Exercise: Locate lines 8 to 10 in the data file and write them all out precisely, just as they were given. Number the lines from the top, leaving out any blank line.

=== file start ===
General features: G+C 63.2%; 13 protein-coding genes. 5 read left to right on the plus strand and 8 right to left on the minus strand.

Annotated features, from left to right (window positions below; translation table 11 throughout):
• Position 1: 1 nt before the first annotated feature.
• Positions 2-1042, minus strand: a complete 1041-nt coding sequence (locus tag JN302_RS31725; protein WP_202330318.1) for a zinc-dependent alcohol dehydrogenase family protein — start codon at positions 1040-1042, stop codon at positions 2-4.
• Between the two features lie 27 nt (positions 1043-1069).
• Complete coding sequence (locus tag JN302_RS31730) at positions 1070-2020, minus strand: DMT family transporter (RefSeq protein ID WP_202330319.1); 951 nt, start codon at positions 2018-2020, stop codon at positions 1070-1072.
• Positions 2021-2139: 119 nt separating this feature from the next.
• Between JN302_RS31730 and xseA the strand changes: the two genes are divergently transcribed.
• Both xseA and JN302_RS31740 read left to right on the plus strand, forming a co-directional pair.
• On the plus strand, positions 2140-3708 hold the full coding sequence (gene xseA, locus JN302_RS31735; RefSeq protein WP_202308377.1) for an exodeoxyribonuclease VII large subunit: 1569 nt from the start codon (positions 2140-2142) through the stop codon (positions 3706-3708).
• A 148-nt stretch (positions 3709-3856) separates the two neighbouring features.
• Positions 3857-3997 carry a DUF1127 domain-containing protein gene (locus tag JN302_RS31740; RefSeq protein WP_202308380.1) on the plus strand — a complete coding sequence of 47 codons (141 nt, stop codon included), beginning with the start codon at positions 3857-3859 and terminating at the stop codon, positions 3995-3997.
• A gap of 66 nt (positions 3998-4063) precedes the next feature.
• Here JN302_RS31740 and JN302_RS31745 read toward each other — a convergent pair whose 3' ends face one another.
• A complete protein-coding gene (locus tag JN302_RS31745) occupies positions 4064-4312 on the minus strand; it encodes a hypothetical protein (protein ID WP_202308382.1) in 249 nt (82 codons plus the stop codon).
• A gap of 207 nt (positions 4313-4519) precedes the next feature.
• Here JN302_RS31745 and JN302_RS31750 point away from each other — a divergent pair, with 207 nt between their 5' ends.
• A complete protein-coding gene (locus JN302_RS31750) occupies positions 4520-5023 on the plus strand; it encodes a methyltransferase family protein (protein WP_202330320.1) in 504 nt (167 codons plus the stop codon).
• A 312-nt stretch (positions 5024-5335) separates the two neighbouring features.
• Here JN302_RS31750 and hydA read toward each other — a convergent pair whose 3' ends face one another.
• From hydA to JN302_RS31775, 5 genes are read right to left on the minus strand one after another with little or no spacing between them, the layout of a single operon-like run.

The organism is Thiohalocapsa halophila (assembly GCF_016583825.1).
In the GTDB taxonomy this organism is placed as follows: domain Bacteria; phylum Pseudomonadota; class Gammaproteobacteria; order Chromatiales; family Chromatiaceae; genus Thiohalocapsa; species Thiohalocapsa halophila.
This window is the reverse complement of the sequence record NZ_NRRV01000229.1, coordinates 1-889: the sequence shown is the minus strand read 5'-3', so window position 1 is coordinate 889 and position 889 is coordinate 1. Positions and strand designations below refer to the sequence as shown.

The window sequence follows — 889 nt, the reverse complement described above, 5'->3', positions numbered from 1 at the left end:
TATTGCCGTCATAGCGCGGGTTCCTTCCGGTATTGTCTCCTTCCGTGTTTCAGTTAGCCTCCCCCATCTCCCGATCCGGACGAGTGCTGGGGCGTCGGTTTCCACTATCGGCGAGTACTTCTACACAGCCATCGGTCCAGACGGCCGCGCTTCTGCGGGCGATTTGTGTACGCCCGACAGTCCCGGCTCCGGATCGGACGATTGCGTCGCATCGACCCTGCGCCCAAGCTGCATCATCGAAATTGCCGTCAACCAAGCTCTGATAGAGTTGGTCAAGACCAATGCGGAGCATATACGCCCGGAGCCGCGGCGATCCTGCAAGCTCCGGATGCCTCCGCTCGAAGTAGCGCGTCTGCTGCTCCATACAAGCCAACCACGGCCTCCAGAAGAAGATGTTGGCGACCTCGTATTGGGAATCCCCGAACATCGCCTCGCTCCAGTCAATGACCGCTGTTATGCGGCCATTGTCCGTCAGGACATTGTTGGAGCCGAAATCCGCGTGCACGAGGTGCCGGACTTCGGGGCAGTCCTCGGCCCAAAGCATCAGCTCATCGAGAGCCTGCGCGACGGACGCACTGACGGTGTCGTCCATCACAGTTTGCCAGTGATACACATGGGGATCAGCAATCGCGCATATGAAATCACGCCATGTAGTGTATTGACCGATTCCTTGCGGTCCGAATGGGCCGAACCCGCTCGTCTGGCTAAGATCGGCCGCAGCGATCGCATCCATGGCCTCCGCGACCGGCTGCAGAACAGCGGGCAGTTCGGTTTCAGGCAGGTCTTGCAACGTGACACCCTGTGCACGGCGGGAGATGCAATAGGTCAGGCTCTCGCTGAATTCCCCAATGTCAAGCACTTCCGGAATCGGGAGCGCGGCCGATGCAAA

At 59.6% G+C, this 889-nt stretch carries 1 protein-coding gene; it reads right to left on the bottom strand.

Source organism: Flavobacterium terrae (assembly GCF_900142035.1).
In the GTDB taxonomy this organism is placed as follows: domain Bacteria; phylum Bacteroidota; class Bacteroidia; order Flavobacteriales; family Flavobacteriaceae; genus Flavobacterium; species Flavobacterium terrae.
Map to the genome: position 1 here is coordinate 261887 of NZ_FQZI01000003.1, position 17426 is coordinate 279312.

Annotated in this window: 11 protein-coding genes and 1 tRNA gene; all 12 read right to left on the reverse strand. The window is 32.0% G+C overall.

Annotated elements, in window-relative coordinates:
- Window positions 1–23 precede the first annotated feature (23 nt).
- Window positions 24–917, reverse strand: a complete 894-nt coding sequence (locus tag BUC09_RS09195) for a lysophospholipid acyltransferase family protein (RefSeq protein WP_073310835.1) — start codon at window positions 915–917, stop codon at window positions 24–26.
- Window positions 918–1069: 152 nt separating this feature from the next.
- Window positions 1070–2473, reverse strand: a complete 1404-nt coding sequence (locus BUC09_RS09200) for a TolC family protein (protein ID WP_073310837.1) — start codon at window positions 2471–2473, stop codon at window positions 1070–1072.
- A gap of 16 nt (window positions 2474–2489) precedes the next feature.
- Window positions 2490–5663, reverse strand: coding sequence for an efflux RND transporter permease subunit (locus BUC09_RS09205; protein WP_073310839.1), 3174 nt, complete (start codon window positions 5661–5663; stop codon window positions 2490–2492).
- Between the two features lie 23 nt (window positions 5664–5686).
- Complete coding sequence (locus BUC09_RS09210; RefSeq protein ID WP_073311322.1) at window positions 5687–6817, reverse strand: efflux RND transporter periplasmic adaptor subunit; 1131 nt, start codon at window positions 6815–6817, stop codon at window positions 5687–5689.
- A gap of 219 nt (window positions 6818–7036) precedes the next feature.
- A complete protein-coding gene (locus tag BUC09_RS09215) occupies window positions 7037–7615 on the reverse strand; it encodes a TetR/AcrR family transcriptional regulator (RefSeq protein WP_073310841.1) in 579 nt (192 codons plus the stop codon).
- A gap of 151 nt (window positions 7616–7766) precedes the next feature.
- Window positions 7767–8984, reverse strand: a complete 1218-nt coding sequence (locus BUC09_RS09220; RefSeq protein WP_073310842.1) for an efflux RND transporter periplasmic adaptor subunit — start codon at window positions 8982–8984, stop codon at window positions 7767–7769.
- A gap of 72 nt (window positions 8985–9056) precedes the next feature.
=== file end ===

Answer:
• Between JN302_RS31730 and xseA the strand changes: the two genes are divergently transcribed.
• Both xseA and JN302_RS31740 read left to right on the plus strand, forming a co-directional pair.
• On the plus strand, positions 2140-3708 hold the full coding sequence (gene xseA, locus JN302_RS31735; RefSeq protein WP_202308377.1) for an exodeoxyribonuclease VII large subunit: 1569 nt from the start codon (positions 2140-2142) through the stop codon (positions 3706-3708).